Despite low reported use of PRISM, it was associated with increased healthcare expenditure. This effect was unexpected and in the opposite direction to that intended. We cannot disentangle the effects of introducing the PRISM tool from those of imposing the QOF targets; however, since across the UK predictive risk stratification tools for emergency admissions have been introduced alongside incentives to focus on patients at risk, we believe that our findings are generalizable.
A predictive risk stratification tool (PRISM) to estimate a patient's risk of an emergency hospital admission in the following year was trialled in general practice in an area of the United Kingdom. PRISM's introduction coincided with a new incentive payment (‘QOF’) in the regional contract for family doctors to identify and manage the care of people at high risk of emergency hospital admission.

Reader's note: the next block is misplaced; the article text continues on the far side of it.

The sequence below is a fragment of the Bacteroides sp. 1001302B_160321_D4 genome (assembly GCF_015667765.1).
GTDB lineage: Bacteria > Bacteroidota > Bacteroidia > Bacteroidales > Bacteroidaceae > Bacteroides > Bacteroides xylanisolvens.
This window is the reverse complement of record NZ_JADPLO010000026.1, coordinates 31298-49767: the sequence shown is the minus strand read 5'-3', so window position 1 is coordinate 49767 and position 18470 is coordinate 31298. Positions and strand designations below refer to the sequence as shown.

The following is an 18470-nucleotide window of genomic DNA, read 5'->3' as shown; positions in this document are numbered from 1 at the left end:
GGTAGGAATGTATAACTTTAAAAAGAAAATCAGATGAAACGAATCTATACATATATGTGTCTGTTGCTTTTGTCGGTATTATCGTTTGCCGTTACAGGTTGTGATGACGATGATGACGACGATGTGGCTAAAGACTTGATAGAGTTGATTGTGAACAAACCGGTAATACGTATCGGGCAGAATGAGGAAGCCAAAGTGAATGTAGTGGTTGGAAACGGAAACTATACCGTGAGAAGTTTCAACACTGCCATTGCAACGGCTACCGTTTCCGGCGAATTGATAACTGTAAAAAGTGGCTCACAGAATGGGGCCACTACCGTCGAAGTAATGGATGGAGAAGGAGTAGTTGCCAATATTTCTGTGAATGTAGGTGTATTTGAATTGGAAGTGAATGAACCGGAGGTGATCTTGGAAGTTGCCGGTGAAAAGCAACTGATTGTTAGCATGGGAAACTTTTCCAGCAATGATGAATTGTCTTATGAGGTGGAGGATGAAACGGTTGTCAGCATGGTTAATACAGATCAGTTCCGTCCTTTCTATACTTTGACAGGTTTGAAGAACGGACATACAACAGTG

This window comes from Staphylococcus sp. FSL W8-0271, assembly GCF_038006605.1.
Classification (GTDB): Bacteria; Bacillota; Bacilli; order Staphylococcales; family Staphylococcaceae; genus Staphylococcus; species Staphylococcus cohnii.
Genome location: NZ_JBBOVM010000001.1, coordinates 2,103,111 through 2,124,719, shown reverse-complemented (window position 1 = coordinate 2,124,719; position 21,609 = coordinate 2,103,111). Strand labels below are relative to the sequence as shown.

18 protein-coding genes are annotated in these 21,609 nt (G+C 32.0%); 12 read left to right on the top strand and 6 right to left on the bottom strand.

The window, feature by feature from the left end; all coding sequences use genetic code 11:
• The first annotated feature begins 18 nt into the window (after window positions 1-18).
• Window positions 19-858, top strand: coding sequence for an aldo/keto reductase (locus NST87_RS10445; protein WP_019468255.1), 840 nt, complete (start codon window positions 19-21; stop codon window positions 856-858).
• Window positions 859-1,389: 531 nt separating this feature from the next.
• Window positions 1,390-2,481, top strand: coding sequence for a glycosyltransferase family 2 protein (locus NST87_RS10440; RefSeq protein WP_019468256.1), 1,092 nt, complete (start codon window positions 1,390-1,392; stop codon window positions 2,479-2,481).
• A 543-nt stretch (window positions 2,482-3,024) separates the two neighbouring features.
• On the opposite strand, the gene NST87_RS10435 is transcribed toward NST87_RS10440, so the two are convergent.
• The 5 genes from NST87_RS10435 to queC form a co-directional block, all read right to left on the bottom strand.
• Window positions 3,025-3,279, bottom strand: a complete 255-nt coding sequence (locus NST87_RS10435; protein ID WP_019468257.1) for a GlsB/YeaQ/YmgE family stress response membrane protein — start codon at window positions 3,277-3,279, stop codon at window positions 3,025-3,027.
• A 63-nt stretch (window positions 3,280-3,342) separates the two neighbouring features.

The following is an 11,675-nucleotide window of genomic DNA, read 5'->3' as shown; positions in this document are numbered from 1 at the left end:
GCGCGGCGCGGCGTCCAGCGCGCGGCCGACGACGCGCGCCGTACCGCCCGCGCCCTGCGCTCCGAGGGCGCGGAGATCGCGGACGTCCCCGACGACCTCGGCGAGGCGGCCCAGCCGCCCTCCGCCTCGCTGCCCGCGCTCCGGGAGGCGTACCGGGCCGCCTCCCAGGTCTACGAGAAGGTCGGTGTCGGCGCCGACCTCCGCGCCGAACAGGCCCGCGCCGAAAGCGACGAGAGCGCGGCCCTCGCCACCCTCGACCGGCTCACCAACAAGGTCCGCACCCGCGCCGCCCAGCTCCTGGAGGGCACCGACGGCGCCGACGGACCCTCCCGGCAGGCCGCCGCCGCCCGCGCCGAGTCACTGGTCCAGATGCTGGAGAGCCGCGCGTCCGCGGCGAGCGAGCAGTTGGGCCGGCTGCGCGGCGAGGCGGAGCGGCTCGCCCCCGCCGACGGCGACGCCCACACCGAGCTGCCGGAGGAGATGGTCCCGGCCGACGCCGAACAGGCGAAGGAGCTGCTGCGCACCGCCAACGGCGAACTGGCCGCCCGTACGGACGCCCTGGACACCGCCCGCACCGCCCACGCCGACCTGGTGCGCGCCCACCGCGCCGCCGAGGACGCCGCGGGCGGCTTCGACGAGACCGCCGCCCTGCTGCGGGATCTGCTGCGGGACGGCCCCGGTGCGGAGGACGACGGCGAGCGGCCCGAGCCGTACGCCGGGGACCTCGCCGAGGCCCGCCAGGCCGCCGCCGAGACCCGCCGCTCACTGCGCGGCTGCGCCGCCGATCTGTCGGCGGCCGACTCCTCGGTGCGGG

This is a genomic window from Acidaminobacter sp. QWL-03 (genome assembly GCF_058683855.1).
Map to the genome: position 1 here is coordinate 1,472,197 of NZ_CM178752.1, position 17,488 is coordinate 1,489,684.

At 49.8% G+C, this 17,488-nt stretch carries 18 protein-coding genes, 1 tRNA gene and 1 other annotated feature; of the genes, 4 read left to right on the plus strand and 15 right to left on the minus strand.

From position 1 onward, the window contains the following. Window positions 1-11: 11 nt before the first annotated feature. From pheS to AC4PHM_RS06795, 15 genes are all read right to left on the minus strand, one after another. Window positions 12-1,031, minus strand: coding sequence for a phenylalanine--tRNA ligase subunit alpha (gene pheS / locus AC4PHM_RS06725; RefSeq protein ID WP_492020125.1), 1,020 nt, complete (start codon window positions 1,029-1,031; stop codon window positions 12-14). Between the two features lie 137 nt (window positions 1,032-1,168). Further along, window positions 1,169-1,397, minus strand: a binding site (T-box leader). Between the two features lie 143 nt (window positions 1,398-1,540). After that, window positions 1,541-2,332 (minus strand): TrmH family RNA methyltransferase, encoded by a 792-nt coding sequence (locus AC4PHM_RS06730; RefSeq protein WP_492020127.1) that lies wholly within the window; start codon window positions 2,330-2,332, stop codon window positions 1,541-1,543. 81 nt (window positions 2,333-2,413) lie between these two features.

Alongside the trial, we carried out a complementary qualitative study of processes of change associated with PRISM's implementation. We aimed to describe how PRISM was understood, communicated, adopted, and used by practitioners, managers, local commissioners and policy makers. We gathered data through focus groups, interviews and questionnaires at three time points (baseline, mid-trial and end-trial). We analyzed data thematically, informed by Normalisation Process Theory (1).
All groups showed high awareness of PRISM, but raised concerns about whether it could identify patients not yet known, and about whether there were sufficient community-based services to respond to care needs identified. All practices reported using PRISM to fulfil their QOF targets, but after the QOF reporting period ended, only two practices continued to use it. Family doctors said PRISM changed their awareness of patients and focused them on targeting the highest-risk patients, though they were uncertain about the potential for positive impact on this group.